Breast conserving surgery (BCS) is fast becoming popular but one should be aware of the the contraindications of this procedure in order to avoid high recurrence rates & complications.
Breast conserving surgery in simple words is lumptectomy (removal of the tumor with a normal rim of tissue). All patients following BCS require radiotherapy. Some of the contraindications of this procedure are related to the surgical aspect whereas others are contraindications for radiotherapy.
- Pregnancy – is a contraindication for radiotherapy, as it can lead to teratogenic effects.
- Two or more primary tumors in separate quadrants (multicentric tumors). Patients with multifocal tumors (two or more primaries in the same quadrant) can undergo BCS. [Fig 1]
- Diffuse malignant-appearing calcifications on mammogram
- History of prior radiation to the breast area
- Persistent positive margins
- Inflammatory breast cancer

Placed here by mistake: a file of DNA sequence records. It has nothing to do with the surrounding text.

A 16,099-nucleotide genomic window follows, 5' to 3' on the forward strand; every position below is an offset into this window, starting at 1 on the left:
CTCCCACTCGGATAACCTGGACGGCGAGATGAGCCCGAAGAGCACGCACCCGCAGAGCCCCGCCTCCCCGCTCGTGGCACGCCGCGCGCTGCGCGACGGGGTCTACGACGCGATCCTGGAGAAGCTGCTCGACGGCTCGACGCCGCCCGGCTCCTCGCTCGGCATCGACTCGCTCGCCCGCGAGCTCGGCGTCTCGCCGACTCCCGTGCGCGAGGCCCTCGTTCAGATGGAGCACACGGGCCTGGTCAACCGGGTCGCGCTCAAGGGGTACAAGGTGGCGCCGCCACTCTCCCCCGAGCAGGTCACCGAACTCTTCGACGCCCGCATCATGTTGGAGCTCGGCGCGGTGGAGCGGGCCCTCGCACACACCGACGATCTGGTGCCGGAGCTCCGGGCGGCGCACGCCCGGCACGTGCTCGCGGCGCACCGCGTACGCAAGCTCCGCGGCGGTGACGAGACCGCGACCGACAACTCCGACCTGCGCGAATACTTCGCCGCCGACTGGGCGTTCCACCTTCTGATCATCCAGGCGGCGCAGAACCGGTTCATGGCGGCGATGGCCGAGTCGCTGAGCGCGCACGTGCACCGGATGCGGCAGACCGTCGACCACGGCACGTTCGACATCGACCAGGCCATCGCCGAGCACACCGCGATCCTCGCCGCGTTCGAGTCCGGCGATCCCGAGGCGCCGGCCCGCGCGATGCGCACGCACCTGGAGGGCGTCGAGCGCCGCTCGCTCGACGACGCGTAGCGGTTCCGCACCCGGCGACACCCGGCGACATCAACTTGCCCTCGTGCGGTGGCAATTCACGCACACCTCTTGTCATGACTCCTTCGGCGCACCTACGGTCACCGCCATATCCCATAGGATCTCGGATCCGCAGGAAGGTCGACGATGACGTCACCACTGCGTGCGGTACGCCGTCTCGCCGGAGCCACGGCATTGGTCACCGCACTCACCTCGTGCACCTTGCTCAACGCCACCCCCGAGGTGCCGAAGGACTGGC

- History of collagen vascular disease – leads to increased radiotherapy associated complications
- Breast size to tumor size ratio [Fig 2] – Instead of the absolute size of the tumor, tumor/ breast ratio is a better indicator of whether the patient is eligible for BCS or not. Fig 2 – highlights two patients, both with identical tumor sizes but one patient has a large breast (leading to a small tumor/ breast ratio) whereas the other patient has a small breast (leading to a large tumor/ breast ratio). BCS is avoided in patients with large tumor to breast ratio as it leads to poor cosmetic outcome.
Following are NOT contraindications to BCS:
- Family history of breast cancer
- Positive lymph nodes
- Bilateral breast cancer
- Lobular histology
- Central quadrant tumor